QValidator class provides validation of input text. More…
Inherited by: QRegularExpressionValidator, QIntValidator, QDoubleValidator
The class itself is abstract. Two subclasses,
QDoubleValidator , provide basic numeric-range checking, and
QRegularExpressionValidator provides general checking using a custom regular expression.
If the built-in validators aren’t sufficient, you can subclass
QValidator . The class has two virtual functions:
validate() must be implemented by every subclass. It returns
Acceptable depending on whether its argument is valid (for the subclass’s definition of valid).
These three states require some explanation. An
Invalid string is clearly invalid.
Intermediate is less obvious: the concept of validity is difficult to apply when the string is incomplete (still being edited).
Intermediate as the property of a string that is neither clearly invalid nor acceptable as a final result.
Acceptable means that the string is acceptable as a final result. One might say that any string that is a plausible intermediate state during entry of an
Acceptable string is
Here are some examples:
For a line edit that accepts integers from 10 to 1000 inclusive, 42 and 123 are
Acceptable, the empty string, 5, or 1234 are
Intermediate, and “asdf” and 10114 is
For an editable combobox that accepts URLs, any well-formed URL is
Acceptable, “http://example.com/,” is
Intermediate(it might be a cut and paste action that accidentally took in a comma at the end), the empty string is
Intermediate(the user might select and delete all of the text in preparation for entering a new URL) and “http:///./” is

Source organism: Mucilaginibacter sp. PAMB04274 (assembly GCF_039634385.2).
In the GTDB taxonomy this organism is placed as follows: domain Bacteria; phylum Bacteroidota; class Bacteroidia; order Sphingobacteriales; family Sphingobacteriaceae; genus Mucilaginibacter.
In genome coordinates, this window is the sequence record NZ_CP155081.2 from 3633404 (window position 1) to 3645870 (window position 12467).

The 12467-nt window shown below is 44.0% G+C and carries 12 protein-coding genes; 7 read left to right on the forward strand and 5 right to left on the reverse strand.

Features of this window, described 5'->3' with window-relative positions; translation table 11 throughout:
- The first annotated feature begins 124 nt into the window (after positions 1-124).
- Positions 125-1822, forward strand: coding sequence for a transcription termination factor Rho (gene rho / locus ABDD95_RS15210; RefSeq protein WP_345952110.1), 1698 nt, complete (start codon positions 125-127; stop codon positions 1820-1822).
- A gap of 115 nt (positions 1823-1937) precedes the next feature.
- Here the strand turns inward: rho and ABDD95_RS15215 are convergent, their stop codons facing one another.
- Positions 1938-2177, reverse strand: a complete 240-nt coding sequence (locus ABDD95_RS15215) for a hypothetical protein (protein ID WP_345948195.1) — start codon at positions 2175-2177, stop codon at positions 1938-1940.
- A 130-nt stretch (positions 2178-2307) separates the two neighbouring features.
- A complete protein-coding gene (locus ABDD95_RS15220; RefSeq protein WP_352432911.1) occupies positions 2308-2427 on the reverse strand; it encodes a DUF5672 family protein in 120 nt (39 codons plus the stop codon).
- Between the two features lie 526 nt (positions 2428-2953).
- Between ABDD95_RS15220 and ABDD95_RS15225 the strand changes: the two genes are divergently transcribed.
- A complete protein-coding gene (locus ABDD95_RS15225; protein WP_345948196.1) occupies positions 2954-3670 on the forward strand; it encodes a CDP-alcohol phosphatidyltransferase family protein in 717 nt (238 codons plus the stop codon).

For a spin box that accepts lengths, “11cm” and “1in” are
Acceptable, “11” and the empty string are
Intermediate, and “http://example.com” and “hour” are
fixup() is provided for validators that can repair some user errors. The default implementation does nothing.
QLineEdit , for example, will call
fixup() if the user presses Enter (or Return) and the content is not currently valid. This allows the
fixup() function the opportunity of performing some magic to make an
A validator has a locale, set with
setLocale() . It is typically used to parse localized data. For example,
QDoubleValidator use it to parse localized representations of integers and doubles.
QValidator is typically used with
- class PySide6.QtGui.QValidator([parent=None])#
Sets up the validator. The
parent parameter is passed on to the
This enum type defines the states in which a validated string can exist.
The string is clearly invalid.
The string is a plausible intermediate value.
The string is acceptable as a final result; i.e. it is valid.
arg__1 – str
This function attempts to change
input to be valid according to this validator’s rules. It need not result in a valid string: callers of this function must re-test afterwards; the default does nothing.
Reimplementations of this function can change
input even if they do not produce a valid string. For example, an ISBN validator might want to delete every character except digits and “-”, even if the result is still not a valid ISBN; a surname validator might want to remove whitespace from the start and end of the string, even if the resulting string is not in the list of accepted surnames.
- Return type
Returns the locale for the validator. The locale is by default initialized to the same as QLocale().
locale that will be used for the validator. Unless has been called, the validator will use the default locale set with
setDefault() . If a default locale has not been set, it is the operating system’s locale.
- PySide6.QtGui.QValidator.validate(arg__1, arg__2)#
arg__1 – str
arg__2 – int
- Return type
This virtual function returns
input is invalid according to this validator’s rules,
Intermediate if it is likely that a little more editing will make the input acceptable (e.g. the user types “4” into a widget which accepts integers between 10 and 99), and
Acceptable if the input is valid.
The function can change both
pos (the cursor position) if required.